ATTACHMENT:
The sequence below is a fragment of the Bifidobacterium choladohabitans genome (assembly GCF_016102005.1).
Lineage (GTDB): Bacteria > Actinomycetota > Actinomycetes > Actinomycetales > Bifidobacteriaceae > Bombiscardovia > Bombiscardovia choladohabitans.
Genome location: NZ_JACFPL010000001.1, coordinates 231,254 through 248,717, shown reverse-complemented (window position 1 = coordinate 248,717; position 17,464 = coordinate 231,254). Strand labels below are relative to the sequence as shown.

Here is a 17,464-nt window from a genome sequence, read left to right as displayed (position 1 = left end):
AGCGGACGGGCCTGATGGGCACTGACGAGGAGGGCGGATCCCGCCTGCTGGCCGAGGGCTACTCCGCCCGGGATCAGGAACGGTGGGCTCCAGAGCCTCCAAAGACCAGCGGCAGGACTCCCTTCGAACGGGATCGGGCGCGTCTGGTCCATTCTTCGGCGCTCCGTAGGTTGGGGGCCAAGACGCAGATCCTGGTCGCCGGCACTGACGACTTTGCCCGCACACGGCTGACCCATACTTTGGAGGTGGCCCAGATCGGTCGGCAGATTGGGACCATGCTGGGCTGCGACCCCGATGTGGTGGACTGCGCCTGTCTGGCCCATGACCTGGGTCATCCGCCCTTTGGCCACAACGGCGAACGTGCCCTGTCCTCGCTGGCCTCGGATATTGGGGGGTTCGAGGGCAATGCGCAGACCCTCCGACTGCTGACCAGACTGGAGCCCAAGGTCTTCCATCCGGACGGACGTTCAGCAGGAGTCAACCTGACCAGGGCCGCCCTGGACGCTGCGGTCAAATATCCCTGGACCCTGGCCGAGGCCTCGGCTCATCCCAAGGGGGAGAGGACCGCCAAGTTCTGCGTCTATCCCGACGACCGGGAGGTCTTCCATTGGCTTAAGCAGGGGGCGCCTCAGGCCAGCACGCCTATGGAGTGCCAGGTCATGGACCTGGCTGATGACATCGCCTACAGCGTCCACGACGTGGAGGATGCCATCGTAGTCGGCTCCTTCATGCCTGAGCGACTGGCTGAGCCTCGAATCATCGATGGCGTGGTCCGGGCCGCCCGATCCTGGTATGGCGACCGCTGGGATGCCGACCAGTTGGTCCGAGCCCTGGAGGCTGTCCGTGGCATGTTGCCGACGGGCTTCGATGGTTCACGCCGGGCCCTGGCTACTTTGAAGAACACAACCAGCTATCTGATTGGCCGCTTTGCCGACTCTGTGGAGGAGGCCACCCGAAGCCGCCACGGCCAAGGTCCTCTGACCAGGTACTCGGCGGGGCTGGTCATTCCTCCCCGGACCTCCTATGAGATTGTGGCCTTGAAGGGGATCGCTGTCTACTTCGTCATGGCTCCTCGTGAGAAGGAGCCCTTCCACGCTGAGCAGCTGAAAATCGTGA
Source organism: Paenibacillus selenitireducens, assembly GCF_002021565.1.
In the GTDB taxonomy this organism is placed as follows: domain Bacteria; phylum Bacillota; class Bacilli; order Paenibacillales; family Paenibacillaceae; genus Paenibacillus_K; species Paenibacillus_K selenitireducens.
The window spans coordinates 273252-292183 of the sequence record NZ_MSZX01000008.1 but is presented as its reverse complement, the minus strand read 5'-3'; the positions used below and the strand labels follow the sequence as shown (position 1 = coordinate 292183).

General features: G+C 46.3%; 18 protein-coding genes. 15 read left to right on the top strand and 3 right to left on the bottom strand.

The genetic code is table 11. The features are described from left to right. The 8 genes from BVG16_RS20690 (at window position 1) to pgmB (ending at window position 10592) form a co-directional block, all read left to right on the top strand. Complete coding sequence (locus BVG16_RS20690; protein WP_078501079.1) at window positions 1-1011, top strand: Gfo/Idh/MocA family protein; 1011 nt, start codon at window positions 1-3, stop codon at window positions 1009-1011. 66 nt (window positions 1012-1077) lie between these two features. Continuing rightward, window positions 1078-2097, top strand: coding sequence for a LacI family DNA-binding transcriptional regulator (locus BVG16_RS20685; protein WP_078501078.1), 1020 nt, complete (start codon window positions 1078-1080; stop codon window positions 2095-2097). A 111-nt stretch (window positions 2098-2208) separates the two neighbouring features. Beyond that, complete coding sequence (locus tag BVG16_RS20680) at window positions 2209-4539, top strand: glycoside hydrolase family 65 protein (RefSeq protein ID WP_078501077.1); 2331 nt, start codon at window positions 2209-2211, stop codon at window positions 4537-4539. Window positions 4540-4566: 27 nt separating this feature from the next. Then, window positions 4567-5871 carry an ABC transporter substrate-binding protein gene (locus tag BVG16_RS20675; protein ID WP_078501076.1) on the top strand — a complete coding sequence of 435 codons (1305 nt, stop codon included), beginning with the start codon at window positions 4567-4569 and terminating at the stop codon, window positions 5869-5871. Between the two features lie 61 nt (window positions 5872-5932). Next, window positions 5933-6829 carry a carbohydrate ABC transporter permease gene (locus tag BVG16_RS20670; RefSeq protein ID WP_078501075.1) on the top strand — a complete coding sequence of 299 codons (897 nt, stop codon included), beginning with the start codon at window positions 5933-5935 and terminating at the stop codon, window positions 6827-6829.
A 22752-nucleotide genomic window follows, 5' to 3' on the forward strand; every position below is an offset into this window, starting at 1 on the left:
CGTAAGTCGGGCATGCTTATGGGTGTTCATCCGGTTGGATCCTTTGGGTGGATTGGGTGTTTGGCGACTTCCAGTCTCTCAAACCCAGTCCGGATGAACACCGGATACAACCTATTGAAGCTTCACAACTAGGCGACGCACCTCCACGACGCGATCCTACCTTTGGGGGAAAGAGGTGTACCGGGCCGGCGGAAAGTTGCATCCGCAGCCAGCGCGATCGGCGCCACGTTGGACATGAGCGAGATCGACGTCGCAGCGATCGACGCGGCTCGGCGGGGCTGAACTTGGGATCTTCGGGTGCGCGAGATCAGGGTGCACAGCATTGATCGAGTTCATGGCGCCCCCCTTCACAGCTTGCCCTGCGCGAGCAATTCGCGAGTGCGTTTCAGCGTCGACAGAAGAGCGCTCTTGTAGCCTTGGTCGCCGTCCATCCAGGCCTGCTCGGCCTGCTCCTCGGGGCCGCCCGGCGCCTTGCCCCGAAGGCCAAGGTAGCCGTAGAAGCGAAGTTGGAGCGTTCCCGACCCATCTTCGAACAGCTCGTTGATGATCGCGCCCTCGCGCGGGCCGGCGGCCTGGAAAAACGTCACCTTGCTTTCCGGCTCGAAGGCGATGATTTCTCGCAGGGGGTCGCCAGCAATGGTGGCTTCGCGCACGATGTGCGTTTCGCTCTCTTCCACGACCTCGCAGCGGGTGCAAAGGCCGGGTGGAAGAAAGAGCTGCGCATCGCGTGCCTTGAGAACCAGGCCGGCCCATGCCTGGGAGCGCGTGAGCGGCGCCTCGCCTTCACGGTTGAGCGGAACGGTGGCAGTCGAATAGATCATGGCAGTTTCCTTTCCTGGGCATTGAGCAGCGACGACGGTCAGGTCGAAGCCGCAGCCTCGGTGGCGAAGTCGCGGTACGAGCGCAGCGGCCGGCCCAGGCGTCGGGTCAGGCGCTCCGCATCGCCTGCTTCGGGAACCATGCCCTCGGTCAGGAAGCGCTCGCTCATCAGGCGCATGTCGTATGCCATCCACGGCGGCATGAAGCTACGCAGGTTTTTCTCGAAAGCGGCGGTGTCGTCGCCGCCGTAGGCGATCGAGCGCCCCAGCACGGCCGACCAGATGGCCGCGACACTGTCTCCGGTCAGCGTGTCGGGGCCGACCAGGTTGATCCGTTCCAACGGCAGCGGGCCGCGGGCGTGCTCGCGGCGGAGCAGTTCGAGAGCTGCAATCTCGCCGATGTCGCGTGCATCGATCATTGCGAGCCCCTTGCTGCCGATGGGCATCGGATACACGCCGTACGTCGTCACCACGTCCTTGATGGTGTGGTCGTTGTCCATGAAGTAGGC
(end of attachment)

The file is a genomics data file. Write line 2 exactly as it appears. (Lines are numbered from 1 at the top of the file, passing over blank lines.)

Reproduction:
Lineage (GTDB): Bacteria > Actinomycetota > Actinomycetes > Actinomycetales > Bifidobacteriaceae > Bombiscardovia > Bombiscardovia choladohabitans.